Why does that make you more persuasive? We don’t want to do that. We want to present to the world, “I’m awesome, and everything is fine.” You are telling us to do exactly the opposite. Why is it that we struggle with that?
Humans have a tendency to distrust somebody who does not tell the truth. If it doesn’t pass the smell good and the taste good test, it’s not going to pass the sales test. One thing we know as humans is nothing ever goes 100% right. If somebody is telling us they’re blowing smoke up their ass, we’re going to see that. We’re going to go, “Thank you so much. I have a meeting I have to get to.” Meanwhile, there’s somebody who was like, “I do a lot of sales for my company.” I straight up tell, I said, “We’re running fast. We’re blowing, going, and trying to get your marketing on the road. There’s a lot of clicking in the kitchen that you’re going to get to see.”Humans have a tendency to distrust somebody who does not tell the truth. Click To Tweet
We allow you in, transparency. We have the courage, and we trust you to be able to take the spillage and the breakage that occurs in the kitchen. Not everything is going to be right. If you see something that isn’t right, point it out. What I’m doing is transferring responsibility onto the client. Don’t come after everything is done saying, “I never liked that message and color.” Call it out early. An anvil is our logo because that anvil as a logo helps us tell part of our story. We throw stuff on top of that anvil. We’re banging away on it. Smokes, sparks, and sweat are flying.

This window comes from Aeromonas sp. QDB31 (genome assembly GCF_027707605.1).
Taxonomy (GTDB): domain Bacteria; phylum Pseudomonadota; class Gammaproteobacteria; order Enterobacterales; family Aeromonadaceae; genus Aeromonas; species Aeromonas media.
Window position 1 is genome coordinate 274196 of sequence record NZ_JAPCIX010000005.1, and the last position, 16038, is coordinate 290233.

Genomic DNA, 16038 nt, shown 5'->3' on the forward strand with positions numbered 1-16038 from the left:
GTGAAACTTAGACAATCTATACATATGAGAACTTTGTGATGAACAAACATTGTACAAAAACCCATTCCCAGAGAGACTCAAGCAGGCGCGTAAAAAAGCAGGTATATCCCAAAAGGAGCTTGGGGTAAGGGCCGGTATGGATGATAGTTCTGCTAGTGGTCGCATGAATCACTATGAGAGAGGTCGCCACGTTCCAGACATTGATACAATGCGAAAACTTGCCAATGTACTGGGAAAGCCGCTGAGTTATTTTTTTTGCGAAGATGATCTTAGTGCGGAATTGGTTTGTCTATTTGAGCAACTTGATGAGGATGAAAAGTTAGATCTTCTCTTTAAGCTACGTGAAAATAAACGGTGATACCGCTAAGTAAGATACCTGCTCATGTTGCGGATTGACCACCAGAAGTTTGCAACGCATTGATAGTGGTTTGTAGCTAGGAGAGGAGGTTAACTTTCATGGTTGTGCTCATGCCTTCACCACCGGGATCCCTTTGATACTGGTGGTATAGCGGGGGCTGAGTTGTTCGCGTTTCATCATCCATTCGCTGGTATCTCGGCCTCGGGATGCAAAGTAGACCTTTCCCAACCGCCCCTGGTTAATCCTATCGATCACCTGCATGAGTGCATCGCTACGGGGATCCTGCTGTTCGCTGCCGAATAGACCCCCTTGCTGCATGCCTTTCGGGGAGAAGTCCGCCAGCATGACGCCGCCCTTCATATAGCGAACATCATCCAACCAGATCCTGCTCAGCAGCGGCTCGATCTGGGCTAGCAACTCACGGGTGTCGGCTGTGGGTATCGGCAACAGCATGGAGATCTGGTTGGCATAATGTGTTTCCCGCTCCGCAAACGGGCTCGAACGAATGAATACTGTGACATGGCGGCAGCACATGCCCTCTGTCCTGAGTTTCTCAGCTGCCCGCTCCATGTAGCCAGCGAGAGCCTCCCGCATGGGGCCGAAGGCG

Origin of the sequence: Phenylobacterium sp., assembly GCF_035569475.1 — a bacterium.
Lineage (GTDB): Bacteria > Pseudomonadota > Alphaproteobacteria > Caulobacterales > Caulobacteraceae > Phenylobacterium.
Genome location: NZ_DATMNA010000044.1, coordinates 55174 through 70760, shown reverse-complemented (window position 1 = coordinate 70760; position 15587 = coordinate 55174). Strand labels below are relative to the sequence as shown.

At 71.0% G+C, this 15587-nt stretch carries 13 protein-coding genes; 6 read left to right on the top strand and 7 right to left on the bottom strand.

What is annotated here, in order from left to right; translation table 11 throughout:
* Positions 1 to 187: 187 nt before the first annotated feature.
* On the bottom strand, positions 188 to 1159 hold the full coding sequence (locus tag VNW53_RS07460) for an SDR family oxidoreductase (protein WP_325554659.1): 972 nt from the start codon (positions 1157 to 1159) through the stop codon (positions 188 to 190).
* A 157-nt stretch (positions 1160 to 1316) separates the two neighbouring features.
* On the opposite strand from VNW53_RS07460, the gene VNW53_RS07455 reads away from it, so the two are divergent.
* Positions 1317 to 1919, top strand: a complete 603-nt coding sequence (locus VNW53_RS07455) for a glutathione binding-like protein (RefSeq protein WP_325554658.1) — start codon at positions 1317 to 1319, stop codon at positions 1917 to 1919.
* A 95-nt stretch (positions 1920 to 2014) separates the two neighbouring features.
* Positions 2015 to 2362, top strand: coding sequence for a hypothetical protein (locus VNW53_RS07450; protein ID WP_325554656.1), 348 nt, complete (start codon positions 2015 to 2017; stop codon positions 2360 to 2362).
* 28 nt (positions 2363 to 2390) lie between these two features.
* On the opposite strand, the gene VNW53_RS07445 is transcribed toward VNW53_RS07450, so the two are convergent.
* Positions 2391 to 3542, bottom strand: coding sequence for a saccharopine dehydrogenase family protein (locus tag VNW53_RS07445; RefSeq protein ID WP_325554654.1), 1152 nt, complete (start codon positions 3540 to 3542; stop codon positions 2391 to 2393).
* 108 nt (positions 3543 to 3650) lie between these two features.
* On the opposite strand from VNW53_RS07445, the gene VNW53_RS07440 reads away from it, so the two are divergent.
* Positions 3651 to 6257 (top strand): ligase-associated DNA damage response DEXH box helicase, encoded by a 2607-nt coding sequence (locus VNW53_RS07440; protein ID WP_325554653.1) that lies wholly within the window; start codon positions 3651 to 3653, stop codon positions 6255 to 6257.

We tell this story, Eric, like this, and clients and prospects love it. We say, “If something’s not right, we’re going to throw it right back on that anvil, and we’re going to hammer away on it until it’s right.” If you read what I’m saying, it’s part of our story. I’m saying, “Mistakes happen, especially when you’re moving fast, and we’re going to make it right. It will not cost you.” We say because it’s under subscription.
On the one hand, we want to protect ourselves and project to the world this competency. Competency is vital in construction. I’m not trying to overstate this. We’re not saying it’s okay to be incompetent because it’s not. At the same time, we’re talking about building trust with people. When we do embrace our humanity and tell stories around mistakes that have happened and how we have then recovered from those mistakes, that lends a great deal of credibility to our messaging. Is that what I’m hearing from you, Mike?
That’s correct. The first strategy is transparency. The second strategy is storytelling. If you need to understand as a business owner how strategies, objective strategies, and tactics work, get the book The Great Marketing Lie. We can talk about it. I’m not trying to pitch anything. This is a need. A tactic underneath the storytelling strategy is what I would call articulating the pivot. Another tactic underneath that is going to be video. Another tactic under that is going to be a website. Another tactic underneath that is going to be blogging.